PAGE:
The development of the Whitechapel Gallery is much needed: previously the Gallery had to close for up to 10 weeks each year to allow for exhibition installations. The Gallery’s former Education Studio could not accommodate full class sizes and the overwhelming number of schools wishing to use its facilities. Previously there was limited access for disabled people to the Gallery and there was no wheelchair access to the former library.
The development unifies two landmark buildings; the Whitehapel Gallery and the adjoining Passmore Edwards Library. The project has enabled the restoration and preservation of an historically and culturally important building, keeping it open to the public. It also makes an important contribution to the regeneration of east London.
The Gallery has already raised £13 million towards its £13.5 million capital campaign target. This includes Heritage Lottery Fund grants totalling £3,722,200; London Borough of Tower Hamlets grant of £1,300,000; Arts Council England grant of £1,050,000; European Regional Development grant of £500,000; London Development Agency grant of £350,000; £2,749,485 raised from charitable trusts and individual donors; and £2.5million from an auction of artworks donated by artists in 2006.
The capital monies raised to date come from a wide range of public and private sources, represented by 57% public funding, 15% from commercial galleries, 14% from charitable trusts, 12% from individual donors and the remainder from the Whitechapel’s own funds.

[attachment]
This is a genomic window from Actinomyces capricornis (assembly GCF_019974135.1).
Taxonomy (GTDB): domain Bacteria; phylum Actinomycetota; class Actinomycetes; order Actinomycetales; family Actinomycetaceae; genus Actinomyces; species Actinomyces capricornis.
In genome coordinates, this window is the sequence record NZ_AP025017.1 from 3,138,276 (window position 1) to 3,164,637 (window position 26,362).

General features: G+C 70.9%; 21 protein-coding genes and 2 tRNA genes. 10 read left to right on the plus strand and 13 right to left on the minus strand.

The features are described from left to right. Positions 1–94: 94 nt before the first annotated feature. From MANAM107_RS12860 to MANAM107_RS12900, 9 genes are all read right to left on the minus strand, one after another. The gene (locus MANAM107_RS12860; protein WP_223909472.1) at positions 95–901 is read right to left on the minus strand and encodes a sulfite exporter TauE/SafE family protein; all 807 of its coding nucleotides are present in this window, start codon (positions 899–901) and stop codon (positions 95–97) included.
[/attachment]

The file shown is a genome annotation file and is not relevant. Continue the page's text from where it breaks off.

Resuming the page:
The Whitechapel Gallery was founded in 1901 to bring great art to the people of east London. The Gallery’s history is a history of firsts: in 1939 Picasso’s masterpiece, Guernica was displayed at the Whitechapel Gallery on its first and only visit to Britain; in 1958 the Gallery presented the first major show in Britain of seminal American abstract expressionist Jackson Pollock; and in 1970 and 1971 the first shows of David Hockney, Gilbert & George and Richard Long were staged to great acclaim.
Recent shows have included Janet Cardiff & George Bures Miller, Liam Gillick, Nan Goldin, Cristina Iglesias, Paul McCarthy, Mark Wallinger and Franz West. The Gallery is internationally renowned for its exhibitions of modern and contemporary art and its pioneering education and public events programmes.
The Whitechapel plays a unique role in the capital’s cultural landscape and is pivotal to the continued growth of east London as a leading contemporary art quarter.
Location: 77-82 Whitechapel High Street, London, E1 7QX
London, England, UK
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Robbrecht en Daem
Selected by competitive interview from a distinguished shortlist of architects gathered through an OJEU process, the Ghent-based practice, Robbrecht en Daem Architecten, lead the design team, working with artistic advisor Rachel Whiteread.
They are specialists in the relationship between art and architecture and have collaborated with a host of artists including Cristina Iglesias, Isa Genzken, Craigie Horsfield, Juan Muñoz, Gerhard Richter and the designer Ann Demeulemeester.
Witherford Watson Mann Architects
Witherford Watson Mann Architects are a young London practice working on
public buildings, housing and urban design projects, with much of their work in east London. Their first major project, the new offices and Human Rights Action Centre for Amnesty International UK in Shoreditch (designed in collaboration with Gregori Chiarotti Architects) was completed in March 2005. They were shortlisted for Building Design’s 2005 ‘Young Architect of the Year Award’.
Saatchi Gallery London
picture © Timothy Soar